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Local Limelight: Q & A with Dietrichs

 by Benjamin Horowitz
 published on Thursday, September 22, 2005

Courtesy of the Dietrichs/issues/arts/693987
Courtesy of the Dietrichs
Courtesy of the Dietrichs
 

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Can you remember a time when rock 'n' roll meant something other than a dude with long hair moaning from a 10-foot stage with hordes of screaming fans reaching up, hoping to touch a bit of sweat or perhaps a taste of ego?

Well, so can the Dietrichs. As Liz Dietrich, the group's vocalist and sister to guitarist Mike Dietrich, says, the band operates with a simple enough mission: "We wanted to play dance music without being electronic."

Judging by their fans' reactions, the Dietrichs have succeeded. It's a rare Dietrichs show when the crowd is not moving and/or shaking. The brother and sister form the core of the six-member rock unit, and sat down recently with SPM to discuss recording, playing shows and farts in a sweaty basement.

SPM: After spending three years writing, playing shows and dealing with line-up changes, what is it like finally recording an album?

Liz: It's like marking a certain time period in a certain era for our band. The new music we're writing is so different from what we did on this record.

Mike: We had a bunch of friends come in and do back-up vocals on a song, and everyone sat in the control room. There were like 20 people there, and when we all listened to the song it was a really cool moment.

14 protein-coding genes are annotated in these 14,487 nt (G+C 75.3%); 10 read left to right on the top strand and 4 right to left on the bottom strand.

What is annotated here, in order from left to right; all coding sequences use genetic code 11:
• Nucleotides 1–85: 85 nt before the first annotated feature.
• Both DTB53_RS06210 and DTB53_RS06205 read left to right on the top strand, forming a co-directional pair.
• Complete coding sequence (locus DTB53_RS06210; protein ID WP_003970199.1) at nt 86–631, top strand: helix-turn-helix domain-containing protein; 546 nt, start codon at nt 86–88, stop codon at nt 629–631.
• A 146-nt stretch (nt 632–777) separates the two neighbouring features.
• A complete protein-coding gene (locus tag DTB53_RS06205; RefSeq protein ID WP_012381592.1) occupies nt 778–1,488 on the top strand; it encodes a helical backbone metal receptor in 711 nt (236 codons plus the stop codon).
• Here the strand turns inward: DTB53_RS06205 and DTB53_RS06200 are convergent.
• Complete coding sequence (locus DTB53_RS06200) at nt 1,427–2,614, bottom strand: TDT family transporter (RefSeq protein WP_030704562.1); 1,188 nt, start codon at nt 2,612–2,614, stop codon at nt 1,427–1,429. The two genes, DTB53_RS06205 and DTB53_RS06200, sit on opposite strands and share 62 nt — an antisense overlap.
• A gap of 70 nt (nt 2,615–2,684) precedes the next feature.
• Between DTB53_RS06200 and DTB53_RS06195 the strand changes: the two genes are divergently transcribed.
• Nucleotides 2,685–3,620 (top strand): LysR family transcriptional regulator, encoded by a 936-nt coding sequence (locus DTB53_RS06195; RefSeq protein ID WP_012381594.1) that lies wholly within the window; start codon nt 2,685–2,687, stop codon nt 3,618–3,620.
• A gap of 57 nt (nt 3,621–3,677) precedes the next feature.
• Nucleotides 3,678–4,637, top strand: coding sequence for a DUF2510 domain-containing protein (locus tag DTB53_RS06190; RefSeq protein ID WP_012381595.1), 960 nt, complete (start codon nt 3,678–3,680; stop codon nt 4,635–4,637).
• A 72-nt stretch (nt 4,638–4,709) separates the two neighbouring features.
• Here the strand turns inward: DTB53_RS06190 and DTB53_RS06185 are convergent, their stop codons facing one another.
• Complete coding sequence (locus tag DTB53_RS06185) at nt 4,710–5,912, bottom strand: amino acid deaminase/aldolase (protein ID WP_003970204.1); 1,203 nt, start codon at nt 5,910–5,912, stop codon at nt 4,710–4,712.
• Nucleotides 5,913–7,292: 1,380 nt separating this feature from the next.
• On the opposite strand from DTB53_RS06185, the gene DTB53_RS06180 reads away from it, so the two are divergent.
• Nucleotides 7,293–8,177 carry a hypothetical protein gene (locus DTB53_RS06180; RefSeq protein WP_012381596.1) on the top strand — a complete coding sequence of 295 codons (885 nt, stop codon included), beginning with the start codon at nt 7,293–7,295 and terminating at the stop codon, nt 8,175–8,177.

SPM: Being in a group with six people, is there ever any extra tension?

Liz: With all of us working full-time jobs and everything else, there's been a lot of tension. But we're all friends outside of the band.

Mike: We have fun just playing together. Even when we practice in our bass player's garage, where there's not air conditioning.

Liz: And there are roaches and scorpions and then someone farts and the room smells up.

SPM: Your sound isn't easily categorized. Do you ever have to deal with blank stares or rude crowds?

Mike: We've always been surprised people like us, that they get as into us as they do.

Liz: And that they're accepting.

Mike: We've had experiences where they aren't.

Liz: Especially when we play at a church... There's been a few times where people are just sitting, and the room is all lit up, and it's a cafeteria or something. But we're excited about what we play, so it doesn't make sense not to be into it just because other people aren't.

Reach the reporter at benjamin.horowitz@asu.edu.



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